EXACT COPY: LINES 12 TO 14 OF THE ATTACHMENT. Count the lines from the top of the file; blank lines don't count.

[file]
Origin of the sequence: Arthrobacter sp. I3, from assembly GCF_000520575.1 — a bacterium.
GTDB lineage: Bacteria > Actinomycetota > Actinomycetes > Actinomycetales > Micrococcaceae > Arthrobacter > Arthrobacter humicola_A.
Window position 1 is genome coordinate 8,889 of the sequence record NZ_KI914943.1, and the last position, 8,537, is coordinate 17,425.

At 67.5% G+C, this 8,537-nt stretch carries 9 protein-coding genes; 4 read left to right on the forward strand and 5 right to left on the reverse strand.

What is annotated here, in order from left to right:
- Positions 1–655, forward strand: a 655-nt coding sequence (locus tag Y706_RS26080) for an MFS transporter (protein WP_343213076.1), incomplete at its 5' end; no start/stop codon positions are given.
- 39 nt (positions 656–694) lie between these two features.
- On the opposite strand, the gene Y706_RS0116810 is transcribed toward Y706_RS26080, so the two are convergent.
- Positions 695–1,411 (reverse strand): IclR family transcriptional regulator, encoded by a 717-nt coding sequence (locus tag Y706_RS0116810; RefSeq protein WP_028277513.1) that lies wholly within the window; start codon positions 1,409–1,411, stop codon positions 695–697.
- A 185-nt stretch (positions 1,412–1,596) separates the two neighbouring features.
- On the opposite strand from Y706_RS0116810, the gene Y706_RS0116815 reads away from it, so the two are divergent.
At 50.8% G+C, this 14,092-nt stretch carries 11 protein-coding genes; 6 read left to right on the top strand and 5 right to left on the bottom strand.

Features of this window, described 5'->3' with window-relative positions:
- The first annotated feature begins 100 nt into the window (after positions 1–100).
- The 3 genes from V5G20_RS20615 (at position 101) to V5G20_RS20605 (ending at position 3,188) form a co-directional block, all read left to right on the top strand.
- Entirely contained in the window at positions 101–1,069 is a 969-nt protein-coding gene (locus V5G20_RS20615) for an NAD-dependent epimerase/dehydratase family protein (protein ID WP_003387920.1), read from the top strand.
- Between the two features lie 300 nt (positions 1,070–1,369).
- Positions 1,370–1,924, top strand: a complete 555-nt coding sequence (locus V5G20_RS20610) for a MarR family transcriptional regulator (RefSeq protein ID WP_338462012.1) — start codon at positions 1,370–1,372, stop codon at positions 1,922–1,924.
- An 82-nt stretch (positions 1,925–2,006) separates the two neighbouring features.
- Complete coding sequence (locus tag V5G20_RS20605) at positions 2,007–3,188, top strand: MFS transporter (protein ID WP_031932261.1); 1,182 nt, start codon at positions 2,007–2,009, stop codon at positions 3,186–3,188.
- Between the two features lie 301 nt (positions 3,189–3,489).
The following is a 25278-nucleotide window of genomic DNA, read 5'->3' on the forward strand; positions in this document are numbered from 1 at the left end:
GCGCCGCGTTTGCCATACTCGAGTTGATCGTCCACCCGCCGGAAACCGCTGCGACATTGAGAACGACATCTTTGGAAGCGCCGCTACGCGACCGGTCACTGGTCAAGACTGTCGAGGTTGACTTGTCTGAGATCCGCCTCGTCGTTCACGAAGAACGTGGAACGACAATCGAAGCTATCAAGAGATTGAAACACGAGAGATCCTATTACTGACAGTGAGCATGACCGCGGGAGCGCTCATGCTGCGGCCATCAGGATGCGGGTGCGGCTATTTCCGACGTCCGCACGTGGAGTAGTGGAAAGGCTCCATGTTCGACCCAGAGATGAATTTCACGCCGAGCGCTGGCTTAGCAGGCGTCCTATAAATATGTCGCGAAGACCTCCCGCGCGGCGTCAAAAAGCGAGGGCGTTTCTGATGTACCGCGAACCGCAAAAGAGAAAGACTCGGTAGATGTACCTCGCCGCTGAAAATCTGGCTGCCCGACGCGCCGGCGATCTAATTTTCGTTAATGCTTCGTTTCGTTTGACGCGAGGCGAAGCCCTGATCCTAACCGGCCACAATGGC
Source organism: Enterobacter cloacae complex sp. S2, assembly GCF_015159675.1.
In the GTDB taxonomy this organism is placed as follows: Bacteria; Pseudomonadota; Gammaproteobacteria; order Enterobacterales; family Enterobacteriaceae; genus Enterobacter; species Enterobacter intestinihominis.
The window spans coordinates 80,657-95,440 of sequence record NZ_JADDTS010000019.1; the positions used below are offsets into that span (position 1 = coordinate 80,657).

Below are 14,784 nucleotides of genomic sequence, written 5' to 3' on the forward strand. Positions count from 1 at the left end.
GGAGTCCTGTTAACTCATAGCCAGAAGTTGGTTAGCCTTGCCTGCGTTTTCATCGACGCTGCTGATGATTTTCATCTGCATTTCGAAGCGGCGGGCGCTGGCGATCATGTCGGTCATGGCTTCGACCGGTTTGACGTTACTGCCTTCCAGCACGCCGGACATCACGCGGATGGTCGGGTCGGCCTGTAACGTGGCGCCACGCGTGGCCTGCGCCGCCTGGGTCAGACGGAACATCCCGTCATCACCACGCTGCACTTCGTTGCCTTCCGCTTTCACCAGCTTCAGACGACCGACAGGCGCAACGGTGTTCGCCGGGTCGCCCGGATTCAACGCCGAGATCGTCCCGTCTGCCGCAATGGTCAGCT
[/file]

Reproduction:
At 50.8% G+C, this 14,092-nt stretch carries 11 protein-coding genes; 6 read left to right on the top strand and 5 right to left on the bottom strand.

Features of this window, described 5'->3' with window-relative positions:
- The first annotated feature begins 100 nt into the window (after positions 1–100).